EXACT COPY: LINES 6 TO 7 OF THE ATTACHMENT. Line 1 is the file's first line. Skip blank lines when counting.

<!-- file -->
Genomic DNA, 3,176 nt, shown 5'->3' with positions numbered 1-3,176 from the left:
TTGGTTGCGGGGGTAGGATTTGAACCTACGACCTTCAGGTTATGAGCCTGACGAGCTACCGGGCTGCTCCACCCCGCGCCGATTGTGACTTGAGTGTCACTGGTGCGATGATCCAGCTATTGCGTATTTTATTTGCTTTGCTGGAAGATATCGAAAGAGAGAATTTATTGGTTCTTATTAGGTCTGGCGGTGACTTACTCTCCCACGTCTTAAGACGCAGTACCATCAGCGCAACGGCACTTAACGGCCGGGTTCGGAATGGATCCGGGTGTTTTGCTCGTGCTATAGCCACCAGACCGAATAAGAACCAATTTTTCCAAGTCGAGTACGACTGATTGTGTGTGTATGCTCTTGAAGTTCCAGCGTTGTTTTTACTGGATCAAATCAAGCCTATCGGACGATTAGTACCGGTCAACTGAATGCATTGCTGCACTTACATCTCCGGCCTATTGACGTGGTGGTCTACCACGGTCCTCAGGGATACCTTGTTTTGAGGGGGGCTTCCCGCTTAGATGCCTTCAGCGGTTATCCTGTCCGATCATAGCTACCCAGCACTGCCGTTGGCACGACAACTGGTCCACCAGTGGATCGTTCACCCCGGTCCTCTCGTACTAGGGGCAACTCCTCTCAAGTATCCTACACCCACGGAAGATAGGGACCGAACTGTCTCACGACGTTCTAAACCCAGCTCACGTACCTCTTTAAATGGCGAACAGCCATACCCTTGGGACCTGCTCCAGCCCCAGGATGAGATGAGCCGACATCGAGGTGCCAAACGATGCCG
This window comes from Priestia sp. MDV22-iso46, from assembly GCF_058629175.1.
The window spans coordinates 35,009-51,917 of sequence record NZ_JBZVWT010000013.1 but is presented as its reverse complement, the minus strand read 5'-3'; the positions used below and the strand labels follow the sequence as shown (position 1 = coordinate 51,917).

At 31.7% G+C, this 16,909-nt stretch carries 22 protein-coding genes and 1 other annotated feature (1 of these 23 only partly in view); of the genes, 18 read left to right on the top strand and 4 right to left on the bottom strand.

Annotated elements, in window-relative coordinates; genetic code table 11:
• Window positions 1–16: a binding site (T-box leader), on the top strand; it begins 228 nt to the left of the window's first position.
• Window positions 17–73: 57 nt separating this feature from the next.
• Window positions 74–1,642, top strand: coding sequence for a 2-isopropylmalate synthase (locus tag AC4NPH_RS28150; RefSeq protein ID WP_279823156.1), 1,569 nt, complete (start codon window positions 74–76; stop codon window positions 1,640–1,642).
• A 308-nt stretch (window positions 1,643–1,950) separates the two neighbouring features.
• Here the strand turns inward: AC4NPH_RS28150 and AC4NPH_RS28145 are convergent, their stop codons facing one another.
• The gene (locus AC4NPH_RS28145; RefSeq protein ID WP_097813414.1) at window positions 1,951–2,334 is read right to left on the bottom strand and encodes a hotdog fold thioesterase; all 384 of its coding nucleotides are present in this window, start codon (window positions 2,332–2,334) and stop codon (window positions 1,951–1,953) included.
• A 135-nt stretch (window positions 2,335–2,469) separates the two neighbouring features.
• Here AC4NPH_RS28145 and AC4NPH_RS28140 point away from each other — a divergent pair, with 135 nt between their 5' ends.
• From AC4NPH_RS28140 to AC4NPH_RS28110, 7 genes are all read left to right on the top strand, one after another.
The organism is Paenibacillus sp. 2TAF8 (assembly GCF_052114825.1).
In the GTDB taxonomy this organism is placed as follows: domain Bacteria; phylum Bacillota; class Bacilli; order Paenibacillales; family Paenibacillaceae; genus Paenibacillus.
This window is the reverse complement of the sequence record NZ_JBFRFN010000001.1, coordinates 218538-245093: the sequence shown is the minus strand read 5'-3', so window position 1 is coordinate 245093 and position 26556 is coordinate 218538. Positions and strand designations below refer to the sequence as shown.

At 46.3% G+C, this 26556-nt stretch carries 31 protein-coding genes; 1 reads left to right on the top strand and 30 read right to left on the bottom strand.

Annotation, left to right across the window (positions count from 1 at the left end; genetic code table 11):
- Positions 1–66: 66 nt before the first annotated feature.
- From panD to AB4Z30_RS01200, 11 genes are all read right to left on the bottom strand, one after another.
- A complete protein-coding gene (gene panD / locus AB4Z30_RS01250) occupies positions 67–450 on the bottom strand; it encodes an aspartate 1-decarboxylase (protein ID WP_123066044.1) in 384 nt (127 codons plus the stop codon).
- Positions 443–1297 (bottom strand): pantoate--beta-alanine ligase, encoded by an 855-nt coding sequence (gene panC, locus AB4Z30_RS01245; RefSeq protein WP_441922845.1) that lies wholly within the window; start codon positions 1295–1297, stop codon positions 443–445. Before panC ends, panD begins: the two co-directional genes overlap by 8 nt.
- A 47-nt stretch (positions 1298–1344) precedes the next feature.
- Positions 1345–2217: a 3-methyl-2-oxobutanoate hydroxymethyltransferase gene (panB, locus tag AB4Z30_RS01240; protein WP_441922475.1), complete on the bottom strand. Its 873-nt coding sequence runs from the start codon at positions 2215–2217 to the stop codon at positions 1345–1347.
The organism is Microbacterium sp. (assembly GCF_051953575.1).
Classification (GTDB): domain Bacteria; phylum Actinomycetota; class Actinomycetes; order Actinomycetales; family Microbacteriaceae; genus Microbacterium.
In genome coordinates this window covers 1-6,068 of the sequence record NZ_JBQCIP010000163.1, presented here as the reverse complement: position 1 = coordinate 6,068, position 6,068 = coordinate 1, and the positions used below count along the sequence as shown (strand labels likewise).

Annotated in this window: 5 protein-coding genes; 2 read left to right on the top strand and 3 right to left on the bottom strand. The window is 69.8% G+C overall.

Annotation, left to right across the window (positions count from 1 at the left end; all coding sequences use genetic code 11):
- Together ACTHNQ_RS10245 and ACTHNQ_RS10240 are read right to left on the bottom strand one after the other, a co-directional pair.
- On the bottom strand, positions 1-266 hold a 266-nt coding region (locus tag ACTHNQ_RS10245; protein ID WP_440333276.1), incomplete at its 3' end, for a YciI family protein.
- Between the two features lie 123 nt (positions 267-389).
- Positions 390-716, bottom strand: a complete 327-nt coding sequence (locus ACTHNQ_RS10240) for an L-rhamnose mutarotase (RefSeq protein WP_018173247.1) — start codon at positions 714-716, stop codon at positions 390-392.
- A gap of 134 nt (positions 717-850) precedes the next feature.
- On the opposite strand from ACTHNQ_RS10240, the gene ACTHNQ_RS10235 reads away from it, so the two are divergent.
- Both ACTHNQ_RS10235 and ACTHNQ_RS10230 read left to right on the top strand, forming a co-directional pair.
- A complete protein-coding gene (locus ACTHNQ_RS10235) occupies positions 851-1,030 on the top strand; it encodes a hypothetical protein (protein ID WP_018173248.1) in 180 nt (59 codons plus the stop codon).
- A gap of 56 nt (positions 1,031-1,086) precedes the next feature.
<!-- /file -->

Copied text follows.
Annotated elements, in window-relative coordinates; genetic code table 11:
• Window positions 1–16: a binding site (T-box leader), on the top strand; it begins 228 nt to the left of the window's first position.